Grasps concepts well enough to ask questions about what is still not understood.Responds to questions accurately and with supporting facts that are engaging. While I have designed each of these lessons to correspond to a traditional 50-minute class period, I will make changes as I implement this unit for my own non-traditional schedule. In order to scaffold this task, I’ve asked the students to circle the sentences which describe their activities, rather than expecting them to create their own sentences. When I did a YouTube search of the name of the school, I found a video in which students and staff members discuss how they are meeting their goals of being a more environmentally-friendly building.
I chose a shorter, simpler text than I had used last year, in order to shorten the amount of time spent reading as well as provide more language chunks that could be used for the interpersonal activities that follow. Tasks are operational steps or actions that contribute to the development of activities for an audience. Allow time in class for students to look at the primary source photograph and discuss what they already know about the image and topic, as well as what interests them.
The students will then write a note to one of their classmates, giving suggestions for becoming more environmentally friendly. Demonstrates additional curiosity in subject.Explores topic thoroughly providing multiple details, examples and supporting facts.
Rather than passively waiting for me to assign a numerical score to all of their performances, I want my students to understand their proficiency level, set their own proficiency goals, understand how to meet those goals, and self-assess their progress in reaching these goals. The purpose of this game is to introduce the phrases that they will be using to make suggestions throughout the unit. They should plan who is going to obtain specific information from outside resources and websites. Each suggestion includes an impersonal expression requiring the subjunctive, which is a structure I’ve targeted for the unit. Groups will need to find enough information to answer the questions listed in their category. After this game, the students will interview a partner about the behaviors suggested in the text. In the absence of clear descriptors for each level of proficiency, the students were faced with trying to hit a moving target.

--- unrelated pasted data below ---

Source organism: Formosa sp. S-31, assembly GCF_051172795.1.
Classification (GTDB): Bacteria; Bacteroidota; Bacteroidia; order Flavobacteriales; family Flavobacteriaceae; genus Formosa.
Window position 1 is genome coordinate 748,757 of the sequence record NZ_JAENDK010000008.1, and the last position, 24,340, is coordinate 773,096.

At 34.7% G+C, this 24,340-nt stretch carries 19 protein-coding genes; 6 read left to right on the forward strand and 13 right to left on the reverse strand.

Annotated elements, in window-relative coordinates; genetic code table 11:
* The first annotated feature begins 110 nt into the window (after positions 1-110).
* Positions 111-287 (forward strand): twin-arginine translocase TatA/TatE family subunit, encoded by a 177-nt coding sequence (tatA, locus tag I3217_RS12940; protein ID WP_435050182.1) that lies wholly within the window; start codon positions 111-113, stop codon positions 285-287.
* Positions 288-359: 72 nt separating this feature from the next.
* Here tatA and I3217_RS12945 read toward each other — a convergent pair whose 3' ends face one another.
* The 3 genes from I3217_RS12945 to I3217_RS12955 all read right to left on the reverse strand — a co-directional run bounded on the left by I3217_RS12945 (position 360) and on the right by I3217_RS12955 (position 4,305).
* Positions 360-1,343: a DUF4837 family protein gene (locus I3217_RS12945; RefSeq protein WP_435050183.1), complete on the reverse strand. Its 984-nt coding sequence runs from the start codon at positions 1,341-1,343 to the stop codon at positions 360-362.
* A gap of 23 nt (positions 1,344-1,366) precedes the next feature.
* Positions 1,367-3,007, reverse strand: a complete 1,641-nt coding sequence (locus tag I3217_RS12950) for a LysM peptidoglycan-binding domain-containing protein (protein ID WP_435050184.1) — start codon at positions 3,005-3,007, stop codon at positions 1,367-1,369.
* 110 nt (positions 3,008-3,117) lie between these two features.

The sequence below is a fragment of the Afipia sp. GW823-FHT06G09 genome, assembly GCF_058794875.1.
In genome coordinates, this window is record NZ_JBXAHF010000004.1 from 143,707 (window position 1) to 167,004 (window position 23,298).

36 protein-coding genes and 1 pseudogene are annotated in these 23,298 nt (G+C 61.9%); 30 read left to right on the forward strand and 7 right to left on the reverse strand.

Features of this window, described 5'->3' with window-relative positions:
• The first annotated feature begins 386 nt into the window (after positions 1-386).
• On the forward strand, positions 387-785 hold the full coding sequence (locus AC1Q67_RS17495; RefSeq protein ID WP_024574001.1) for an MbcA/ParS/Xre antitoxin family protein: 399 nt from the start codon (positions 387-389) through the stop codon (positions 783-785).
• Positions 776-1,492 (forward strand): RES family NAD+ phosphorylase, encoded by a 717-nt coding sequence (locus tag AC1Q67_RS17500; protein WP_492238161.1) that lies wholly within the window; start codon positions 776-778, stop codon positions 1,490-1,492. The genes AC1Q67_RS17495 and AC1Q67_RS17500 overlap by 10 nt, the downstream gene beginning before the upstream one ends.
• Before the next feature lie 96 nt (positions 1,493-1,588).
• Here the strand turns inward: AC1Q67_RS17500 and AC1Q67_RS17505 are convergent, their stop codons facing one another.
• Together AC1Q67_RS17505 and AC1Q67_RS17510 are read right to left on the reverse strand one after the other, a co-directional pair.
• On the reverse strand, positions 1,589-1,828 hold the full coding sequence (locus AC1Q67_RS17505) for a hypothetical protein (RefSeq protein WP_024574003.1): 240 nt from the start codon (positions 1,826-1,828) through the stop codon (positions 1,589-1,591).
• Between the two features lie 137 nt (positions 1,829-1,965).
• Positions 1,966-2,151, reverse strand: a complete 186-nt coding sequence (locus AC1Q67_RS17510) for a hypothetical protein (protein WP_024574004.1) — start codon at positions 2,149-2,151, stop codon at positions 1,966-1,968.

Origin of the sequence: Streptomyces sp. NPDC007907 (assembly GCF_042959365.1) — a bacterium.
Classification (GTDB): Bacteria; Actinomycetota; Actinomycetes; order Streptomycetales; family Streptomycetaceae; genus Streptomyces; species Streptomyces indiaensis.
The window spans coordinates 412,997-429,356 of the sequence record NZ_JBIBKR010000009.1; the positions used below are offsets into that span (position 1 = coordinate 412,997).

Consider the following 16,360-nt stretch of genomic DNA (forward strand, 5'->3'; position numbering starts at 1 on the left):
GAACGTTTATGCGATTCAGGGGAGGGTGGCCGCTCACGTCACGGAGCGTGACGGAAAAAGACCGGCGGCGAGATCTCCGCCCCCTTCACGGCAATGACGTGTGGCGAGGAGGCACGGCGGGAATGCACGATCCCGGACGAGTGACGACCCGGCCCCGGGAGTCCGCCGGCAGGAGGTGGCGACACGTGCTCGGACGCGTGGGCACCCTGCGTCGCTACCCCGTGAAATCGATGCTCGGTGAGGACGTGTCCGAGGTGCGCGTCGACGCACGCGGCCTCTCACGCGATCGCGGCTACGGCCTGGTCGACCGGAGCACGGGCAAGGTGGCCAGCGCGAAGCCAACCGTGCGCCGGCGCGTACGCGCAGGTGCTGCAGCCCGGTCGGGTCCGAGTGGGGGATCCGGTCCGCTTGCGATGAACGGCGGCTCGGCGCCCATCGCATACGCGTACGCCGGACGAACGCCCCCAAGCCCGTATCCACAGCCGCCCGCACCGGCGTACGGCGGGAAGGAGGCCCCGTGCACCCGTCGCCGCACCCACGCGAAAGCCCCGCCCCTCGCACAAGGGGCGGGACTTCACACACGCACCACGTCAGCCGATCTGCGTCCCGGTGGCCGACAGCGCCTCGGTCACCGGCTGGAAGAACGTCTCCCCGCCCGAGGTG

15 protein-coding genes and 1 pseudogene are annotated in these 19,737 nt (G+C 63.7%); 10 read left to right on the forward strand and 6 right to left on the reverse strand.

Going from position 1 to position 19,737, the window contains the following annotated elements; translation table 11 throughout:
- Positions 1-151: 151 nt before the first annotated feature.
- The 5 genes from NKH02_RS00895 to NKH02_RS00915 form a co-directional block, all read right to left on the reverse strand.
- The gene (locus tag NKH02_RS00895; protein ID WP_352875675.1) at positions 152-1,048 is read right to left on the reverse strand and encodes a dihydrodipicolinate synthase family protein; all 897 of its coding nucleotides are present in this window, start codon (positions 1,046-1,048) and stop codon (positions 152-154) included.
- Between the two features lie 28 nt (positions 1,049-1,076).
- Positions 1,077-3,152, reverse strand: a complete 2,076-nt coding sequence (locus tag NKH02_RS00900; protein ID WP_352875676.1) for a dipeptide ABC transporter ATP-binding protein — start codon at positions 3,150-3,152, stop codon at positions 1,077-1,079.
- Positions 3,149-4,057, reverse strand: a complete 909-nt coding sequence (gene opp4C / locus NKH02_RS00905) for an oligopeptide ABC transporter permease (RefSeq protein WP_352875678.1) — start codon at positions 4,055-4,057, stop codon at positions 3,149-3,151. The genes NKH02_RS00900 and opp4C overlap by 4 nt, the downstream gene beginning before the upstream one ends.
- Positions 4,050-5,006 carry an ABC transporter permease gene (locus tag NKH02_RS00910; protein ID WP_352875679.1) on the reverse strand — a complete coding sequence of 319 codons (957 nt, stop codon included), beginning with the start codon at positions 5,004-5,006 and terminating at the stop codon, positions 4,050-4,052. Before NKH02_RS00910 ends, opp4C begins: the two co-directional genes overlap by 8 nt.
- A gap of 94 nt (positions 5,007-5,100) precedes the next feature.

I discovered last year that the students needed some more guided tasks before performing the open-ended role-plays that I had planned.
Creates an artwork with basic revisions based upon internal and external critique.Exhibits maturity of thinking in reception of critique.
After the interviews, the students will write a note to their partner with suggestions for how they can be more environmentally-friendly. Allow time for questions after each group presents their information.Display all of the images on a wall and allow students time to ask additional questions about research areas.
Is able to admit mistakes or difficulties and devises new strategies to solve problems.Analyzes the feedback from peers, the effects or impact of work as well as own perspective and desires. Completes work after multiple revisions and is able to share working process with others in a way that is inspirational. I’m not sure whether time will permit me to use this resources, but I’ve included them just in case. Compares and contrasts how artists, historians or other professionals use source material in their work.Evaluate the significance or impact of source material in works of art.